It’s interesting—when I sat down to write this message, I intended to write something celebrating the spiritually self-reliant things we’re able to do on our own: worshiping privately in the home, being “active in the gospel” even when we can’t be “active in the Church,” anticipating the time when the Church, as Elder Maxwell put it, will “come down like so much scaffolding” to allow the Eternal Family to stand alone.
But that’s not what came out of my keyboard.
Instead, ironically, I’m here to celebrate the scaffolding—rusty metal, weathered boards, and all. I’m grateful for handshakes and high-fives, for fist-bumps in the foyer and quick conversations in the hall, for moments of connection during a temple recommend interview or when setting someone apart. I miss all that. I miss crying babies and restless children in sacrament meeting, parents bartering fruit snacks for reverence, and teenagers struggling unsuccessfully to stay awake. I miss callings that force me outside myself, classes that require real connection, meetings that make me aware of the needs all around me. Down deep, I guess I miss people. Imperfect but trying. People who demand and deserve all the time that Christ’s Church bids me make for them—and all the love for them that time helps me develop. At church, strangers become fellow-citizens, neighbors become friends, and brothers become their brothers’ keepers—fellow travelers, even when it feels like we’re just trudging along the trail.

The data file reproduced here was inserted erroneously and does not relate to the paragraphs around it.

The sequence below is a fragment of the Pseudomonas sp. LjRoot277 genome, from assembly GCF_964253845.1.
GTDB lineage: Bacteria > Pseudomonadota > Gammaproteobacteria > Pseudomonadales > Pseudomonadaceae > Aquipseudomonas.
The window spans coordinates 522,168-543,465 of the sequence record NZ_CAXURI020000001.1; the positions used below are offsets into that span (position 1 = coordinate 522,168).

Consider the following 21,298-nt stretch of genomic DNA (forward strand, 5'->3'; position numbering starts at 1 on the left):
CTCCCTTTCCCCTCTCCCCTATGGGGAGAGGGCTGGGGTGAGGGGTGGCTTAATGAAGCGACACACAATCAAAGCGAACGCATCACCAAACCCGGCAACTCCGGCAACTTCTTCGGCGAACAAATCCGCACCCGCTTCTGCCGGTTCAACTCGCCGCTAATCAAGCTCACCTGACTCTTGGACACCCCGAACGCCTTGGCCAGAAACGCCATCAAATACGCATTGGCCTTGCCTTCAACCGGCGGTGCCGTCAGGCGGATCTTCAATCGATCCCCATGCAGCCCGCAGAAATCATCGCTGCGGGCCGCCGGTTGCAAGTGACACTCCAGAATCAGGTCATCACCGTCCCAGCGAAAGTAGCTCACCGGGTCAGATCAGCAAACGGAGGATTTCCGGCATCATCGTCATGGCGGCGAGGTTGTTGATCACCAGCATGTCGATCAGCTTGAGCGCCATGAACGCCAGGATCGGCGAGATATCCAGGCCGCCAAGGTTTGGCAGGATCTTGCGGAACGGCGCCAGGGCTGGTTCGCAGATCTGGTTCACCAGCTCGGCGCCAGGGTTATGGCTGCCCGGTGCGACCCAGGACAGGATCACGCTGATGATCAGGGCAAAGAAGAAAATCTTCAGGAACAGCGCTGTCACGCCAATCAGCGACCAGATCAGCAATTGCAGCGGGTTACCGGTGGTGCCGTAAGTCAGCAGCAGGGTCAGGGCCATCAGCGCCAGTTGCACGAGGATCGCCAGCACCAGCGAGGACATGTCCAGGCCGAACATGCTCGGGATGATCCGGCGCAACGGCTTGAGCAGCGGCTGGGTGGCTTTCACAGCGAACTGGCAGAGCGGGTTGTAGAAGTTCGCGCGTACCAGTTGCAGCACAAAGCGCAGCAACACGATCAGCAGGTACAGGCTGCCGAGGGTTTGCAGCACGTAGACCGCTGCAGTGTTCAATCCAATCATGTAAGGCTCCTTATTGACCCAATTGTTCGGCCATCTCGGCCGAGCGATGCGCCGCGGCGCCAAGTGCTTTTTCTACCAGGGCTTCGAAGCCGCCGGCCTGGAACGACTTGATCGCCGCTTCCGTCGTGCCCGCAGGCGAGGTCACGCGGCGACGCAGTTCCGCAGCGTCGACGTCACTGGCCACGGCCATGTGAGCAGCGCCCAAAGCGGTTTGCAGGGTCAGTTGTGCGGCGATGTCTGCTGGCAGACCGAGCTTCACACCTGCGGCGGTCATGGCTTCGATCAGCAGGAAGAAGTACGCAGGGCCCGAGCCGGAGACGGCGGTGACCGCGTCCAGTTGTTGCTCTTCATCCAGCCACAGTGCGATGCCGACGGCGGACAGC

I think the message I intended to write—the one extoling the “spiritual” life during our forced absence from the “religious” life—came more quickly to mind because that’s how I’m wired. The introvert in me prefers the monastery to the meetinghouse, and quarantine can feel like a welcome respite from the social demands of a regular Sabbath. Here, my discipleship becomes purely vertical, and I’m free to nestle into the cozy comfort zone of being alone with God.
But as I snuggle into my solitude, something inside me knows something’s off. The monastic life comes so naturally that it doesn’t quite cure me of the natural man. My cross is missing its crossbeam, leaving my post, however upright, unable to bear the Son of God. In this less-demanding discipleship, I’m neither “denying myself” nor “taking up the cross daily” (Luke 9:23), and Jesus told me that if I wanted to truly follow Him, both would be required.